Wake County recommends this training for:
· Home Inspectors
· Treatment installers
· Environmental health specialists
· Other real estate and environmental professionals who work with private well owners and users
Thursday, June 13 from 8 a.m. to 5 p.m.
Wake County Commons Building
Room 100 C
4011 Carya Drive
Raleigh, NC 27610
Parking is freely available in a lot on site.
Lunch options are limited near the training site, so we recommend packing one.
Register and View the Full Agenda
Planning to attend this FREE training opportunity? Click the RSVP button to let us know, and click here to view a full agenda for the workshop.
To All Contractors,
The Town of Apex Inspections and Permits department will be implementing their new online inspection request procedure on or about June 10, 2019.
As they prepare for the change, you may see some created inspections on the ePermit site. Clicking on them will NOT schedule an inspection. For now, please continue to request inspections in the normal way until you are notified that the system is live.
It will be very significant on your part to make sure you are requesting the inspections in the correct sequence. Inspections that you request will be scheduled as requested and any inspections requested out of sequence will be charged a re-inspection fee of up to $150 when determined by the field inspection that the inspection is out of the normal sequence. If you do not know or understand the correct sequence of inspections, please visit the website to view a flowchart:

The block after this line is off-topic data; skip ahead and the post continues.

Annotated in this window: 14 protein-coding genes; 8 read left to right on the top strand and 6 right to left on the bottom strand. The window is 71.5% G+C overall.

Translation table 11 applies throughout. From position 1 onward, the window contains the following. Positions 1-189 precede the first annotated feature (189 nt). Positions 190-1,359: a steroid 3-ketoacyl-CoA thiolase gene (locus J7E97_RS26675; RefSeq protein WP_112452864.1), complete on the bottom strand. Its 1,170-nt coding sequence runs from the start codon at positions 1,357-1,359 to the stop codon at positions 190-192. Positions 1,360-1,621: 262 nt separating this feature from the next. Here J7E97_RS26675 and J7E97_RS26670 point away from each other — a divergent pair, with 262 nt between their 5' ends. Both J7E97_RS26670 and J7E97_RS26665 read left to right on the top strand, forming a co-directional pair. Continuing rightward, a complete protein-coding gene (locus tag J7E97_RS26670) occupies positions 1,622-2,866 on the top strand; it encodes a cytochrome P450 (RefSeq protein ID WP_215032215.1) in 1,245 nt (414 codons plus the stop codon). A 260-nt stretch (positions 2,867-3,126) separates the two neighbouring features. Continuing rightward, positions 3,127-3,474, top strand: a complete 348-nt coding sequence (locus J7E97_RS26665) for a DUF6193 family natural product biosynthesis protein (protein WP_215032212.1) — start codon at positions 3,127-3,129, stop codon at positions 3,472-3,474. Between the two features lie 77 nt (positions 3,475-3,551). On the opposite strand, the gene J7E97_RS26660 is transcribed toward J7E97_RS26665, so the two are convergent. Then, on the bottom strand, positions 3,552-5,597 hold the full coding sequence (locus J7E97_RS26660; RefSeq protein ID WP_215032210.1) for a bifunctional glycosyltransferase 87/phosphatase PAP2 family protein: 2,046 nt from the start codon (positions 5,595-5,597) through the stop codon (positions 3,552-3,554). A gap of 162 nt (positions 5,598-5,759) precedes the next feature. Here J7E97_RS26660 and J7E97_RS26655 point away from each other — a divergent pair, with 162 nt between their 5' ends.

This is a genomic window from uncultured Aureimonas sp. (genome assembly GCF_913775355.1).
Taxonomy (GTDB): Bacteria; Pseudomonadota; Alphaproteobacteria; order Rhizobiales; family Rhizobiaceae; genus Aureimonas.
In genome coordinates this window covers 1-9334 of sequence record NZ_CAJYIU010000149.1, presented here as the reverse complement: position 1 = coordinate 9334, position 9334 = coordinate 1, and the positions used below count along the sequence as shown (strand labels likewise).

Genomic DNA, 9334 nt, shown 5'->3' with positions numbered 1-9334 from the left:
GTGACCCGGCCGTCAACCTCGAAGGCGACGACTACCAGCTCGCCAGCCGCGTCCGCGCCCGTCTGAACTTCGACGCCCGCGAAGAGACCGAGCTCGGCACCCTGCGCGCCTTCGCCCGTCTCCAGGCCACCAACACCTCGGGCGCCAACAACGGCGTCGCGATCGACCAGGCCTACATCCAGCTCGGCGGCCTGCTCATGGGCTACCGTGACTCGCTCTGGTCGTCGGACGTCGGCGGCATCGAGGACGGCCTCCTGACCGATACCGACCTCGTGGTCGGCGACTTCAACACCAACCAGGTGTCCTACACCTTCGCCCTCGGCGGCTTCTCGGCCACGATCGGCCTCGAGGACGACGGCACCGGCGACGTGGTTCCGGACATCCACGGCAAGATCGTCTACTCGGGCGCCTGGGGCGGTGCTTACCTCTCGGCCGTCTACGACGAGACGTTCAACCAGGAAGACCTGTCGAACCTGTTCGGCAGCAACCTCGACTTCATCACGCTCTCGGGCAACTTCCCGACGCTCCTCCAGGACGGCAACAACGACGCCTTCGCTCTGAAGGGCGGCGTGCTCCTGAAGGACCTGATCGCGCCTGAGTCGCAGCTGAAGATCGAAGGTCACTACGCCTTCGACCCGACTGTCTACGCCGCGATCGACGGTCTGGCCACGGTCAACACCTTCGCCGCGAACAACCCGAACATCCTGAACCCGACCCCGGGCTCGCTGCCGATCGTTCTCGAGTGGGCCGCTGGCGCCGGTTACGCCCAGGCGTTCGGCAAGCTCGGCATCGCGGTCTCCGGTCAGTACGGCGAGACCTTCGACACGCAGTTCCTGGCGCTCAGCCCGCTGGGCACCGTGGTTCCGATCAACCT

Inspection Sequence - Foundation - Raised Slab
Inspection Sequence - Foundation - Basement
Inspection Sequence - Foundation - Superior Walls.
Inspection Sequence - Foundation - Mono Slab
Inspection Sequence - Foundation - Crawl Space
If you’ve reviewed the appropriate flowchart and still have questions, feel free to discuss with your inspector and/or visit Town of Apex office with questions.
Instructions for the new on-line system will be posted soon.
If you have any questions please contact the Town at 919-249-3418.
Thursday, May 9, 2019
4:00-6:30 (drop in)
Halle Cultural Arts Center